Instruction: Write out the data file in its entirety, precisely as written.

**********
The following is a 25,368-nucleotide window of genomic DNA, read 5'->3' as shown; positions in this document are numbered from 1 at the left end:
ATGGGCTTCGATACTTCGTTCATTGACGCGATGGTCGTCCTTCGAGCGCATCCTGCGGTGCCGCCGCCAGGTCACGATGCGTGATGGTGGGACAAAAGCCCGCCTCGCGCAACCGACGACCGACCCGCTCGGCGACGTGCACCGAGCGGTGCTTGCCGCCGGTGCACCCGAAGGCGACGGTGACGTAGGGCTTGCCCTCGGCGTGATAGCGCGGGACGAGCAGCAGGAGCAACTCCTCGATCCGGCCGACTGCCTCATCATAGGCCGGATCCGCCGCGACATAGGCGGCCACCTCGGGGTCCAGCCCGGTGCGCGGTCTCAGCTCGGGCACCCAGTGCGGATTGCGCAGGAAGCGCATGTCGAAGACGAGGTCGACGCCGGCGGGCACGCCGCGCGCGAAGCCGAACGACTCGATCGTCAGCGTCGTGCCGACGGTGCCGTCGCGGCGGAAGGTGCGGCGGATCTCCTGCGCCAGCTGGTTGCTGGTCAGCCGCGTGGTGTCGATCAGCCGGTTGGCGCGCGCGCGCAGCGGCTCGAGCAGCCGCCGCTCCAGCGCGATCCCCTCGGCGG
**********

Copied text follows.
The following is a 25,368-nucleotide window of genomic DNA, read 5'->3' as shown; positions in this document are numbered from 1 at the left end:
ATGGGCTTCGATACTTCGTTCATTGACGCGATGGTCGTCCTTCGAGCGCATCCTGCGGTGCCGCCGCCAGGTCACGATGCGTGATGGTGGGACAAAAGCCCGCCTCGCGCAACCGACGACCGACCCGCTCGGCGACGTGCACCGAGCGGTGCTTGCCGCCGGTGCACCCGAAGGCGACGGTGACGTAGGGCTTGCCCTCGGCGTGATAGCGCGGGACGAGCAGCAGGAGCAACTCCTCGATCCGGCCGACTGCCTCATCATAGGCCGGATCCGCCGCGACATAGGCGGCCACCTCGGGGTCCAGCCCGGTGCGCGGTCTCAGCTCGGGCACCCAGTGCGGATTGCGCAGGAAGCGCATGTCGAAGACGAGGTCGACGCCGGCGGGCACGCCGCGCGCGAAGCCGAACGACTCGATCGTCAGCGTCGTGCCGACGGTGCCGTCGCGGCGGAAGGTGCGGCGGATCTCCTGCGCCAGCTGGTTGCTGGTCAGCCGCGTGGTGTCGATCAGCCGGTTGGCGCGCGCGCGCAGCGGCTCGAGCAGCCGCCGCTCCAGCGCGATCCCCTCGGCGG